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Posting from the Overlord’s Domain

January 31, 2011

Don’t be fooled…

…by my carefree attitude! I am posting from the depths of Starbucks country. I just finished a princess shift* and I am so ready for a day off. It seems like the longer I work, the less happily I interact with customers. They irritate me a lot, and it’s just repetitive unpleasantries. BUT they really do wear you down.

On To Anarchism!

To answer a request, I will discuss anarchist theory. First of all: because of the nature of the theory itself, it’s next to impossible to make statements that cover the entire theory. Imagine trying to explain communism by only saying “it only works on paper” or capitalism with “it only works without government interference”. Such a simplistic view is, of course, reductionistic, and totally lame. Also, I do not practice anarchism. My experience with the subject is almost entirely theoretical, with occasional sightings and interactions in the wild, and I was told I shouldn’t talk about it until I do it. But I’m going to anyway, because I’m describing things respected writers have discussed so that people like me can start the understanding process.

An + Arch + Ism

While often used as a synonym for chaos or disorder, the word is derived from the roots “without” and “rulers (government)”. Considered in this light, the term takes an interesting turn, because it apparently no longer is constrained to this concept of disorder and confusion, but merely refers to a system the lacks some sort of concentration of power in a ruling class or system.

Drawing on the goal of maximizing individual freedom and decentralizing power, anarchist theory explodes into a crazy amount of interpretations. A common expression in the US is “libertarian” which for us means those guys who like guns and dislike the government, that support government programs less than republicans. Other common attributes include an extreme revulsion of taxes and gun regulation.

In most other countries, ‘libertarian’ means ‘anarchist’.

More or less. At the same time we can see a direct lineage from the classical anarchist theorists and the modern American movement of libertarianism, although modern American libertarians were influenced strongly by the works of Ayn Rand and the politicking of Barry Goldwater.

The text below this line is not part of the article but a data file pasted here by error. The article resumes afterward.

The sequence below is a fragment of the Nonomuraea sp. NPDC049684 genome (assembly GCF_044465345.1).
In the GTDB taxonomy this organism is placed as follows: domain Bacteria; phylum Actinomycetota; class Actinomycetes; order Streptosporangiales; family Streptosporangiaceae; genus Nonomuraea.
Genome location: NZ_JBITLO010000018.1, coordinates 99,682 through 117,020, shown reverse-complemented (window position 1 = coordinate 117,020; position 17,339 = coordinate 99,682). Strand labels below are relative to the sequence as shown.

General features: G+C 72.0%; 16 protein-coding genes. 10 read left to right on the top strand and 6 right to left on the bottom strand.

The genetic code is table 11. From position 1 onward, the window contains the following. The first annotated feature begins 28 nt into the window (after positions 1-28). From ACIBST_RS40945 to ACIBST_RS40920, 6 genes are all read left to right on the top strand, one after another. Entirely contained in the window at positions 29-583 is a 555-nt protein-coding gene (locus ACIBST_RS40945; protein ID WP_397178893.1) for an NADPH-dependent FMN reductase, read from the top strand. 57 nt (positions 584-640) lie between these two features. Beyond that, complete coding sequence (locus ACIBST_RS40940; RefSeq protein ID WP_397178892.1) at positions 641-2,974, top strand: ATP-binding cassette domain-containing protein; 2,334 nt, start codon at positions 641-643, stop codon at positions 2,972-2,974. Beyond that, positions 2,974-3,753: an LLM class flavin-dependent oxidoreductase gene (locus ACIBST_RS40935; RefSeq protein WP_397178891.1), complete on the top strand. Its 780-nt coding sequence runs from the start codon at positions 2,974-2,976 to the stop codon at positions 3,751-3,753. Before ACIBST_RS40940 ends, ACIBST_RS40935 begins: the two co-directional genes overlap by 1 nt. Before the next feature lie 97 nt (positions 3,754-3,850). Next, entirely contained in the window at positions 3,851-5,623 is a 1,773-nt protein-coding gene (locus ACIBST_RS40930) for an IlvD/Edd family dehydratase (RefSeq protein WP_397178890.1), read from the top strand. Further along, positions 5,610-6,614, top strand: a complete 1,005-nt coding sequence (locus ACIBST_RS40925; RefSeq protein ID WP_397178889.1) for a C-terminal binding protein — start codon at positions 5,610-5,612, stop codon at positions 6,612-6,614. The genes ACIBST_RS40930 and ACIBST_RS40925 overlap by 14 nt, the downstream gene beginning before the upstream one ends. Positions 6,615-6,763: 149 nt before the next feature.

What is a “state/government”?

The definition of a state is interesting. In the words of Errico Malatesta, the state is

Errico Malatesta, or me when I'm 30

…All the collection of institutions, political, legislative, judicial, military, financial, etc., by means of which management of their own affairs, the guidance of their personal conduct, and the care of ensuring their own safety are taken from the people and confided to certain individuals, and these, whether by usurpation or delegation, are invested with the right to make laws over and for all, and to constrain the public to respect them, making use of the collective force of the community to this end

He defines government to be the personification of the abstract concept of state. What I find interesting is that in the context of anarchism, the term government appears to refer to a specific type of governance–that in which citizens elect to entrust their freedom to govern themselves to representatives, either through a so-called democracy, or through coercion, as is popular with dictatorial administrations.

What does this mean for the people?

A common theme with anarchists is the association of religious authority with political. The case is made in the perspective of the alliance between various religious organizations and governments through history–the Vatican and Italy, the Church of England, and many others. Malatesta argues that governments, as defined earlier, oppress people in three ways: with brute force, as in a monopolization of legitimate use of violence, by depriving people of the means to support themselves-that is economically, allowing consolidation of wealth, and a co-dependent relationship between the poor and the wealthy, and through emotional manipulation as seen by religious institutions. Similar to Marx’s comment that religion is an opiate of the oppressed, so Malatesta claims that the only reason for the propagation of religious superstitions is to defend the privilege of the privileged.